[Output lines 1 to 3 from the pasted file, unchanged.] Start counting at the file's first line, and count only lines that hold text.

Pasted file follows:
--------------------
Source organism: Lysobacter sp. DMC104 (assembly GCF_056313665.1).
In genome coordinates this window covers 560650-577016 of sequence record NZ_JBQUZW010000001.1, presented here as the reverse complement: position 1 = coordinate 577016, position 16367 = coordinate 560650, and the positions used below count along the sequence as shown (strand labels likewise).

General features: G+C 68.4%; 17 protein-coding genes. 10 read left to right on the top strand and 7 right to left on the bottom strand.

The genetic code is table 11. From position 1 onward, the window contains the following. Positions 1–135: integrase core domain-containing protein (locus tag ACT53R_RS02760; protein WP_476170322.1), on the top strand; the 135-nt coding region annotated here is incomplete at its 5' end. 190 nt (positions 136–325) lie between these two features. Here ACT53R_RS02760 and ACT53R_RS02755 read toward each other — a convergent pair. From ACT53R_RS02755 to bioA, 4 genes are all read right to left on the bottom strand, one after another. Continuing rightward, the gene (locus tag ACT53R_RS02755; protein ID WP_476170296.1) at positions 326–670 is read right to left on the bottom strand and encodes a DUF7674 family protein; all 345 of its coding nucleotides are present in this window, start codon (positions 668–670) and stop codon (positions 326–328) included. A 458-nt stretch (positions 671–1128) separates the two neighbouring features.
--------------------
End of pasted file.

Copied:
Source organism: Lysobacter sp. DMC104 (assembly GCF_056313665.1).
In genome coordinates this window covers 560650-577016 of sequence record NZ_JBQUZW010000001.1, presented here as the reverse complement: position 1 = coordinate 577016, position 16367 = coordinate 560650, and the positions used below count along the sequence as shown (strand labels likewise).

General features: G+C 68.4%; 17 protein-coding genes. 10 read left to right on the top strand and 7 right to left on the bottom strand.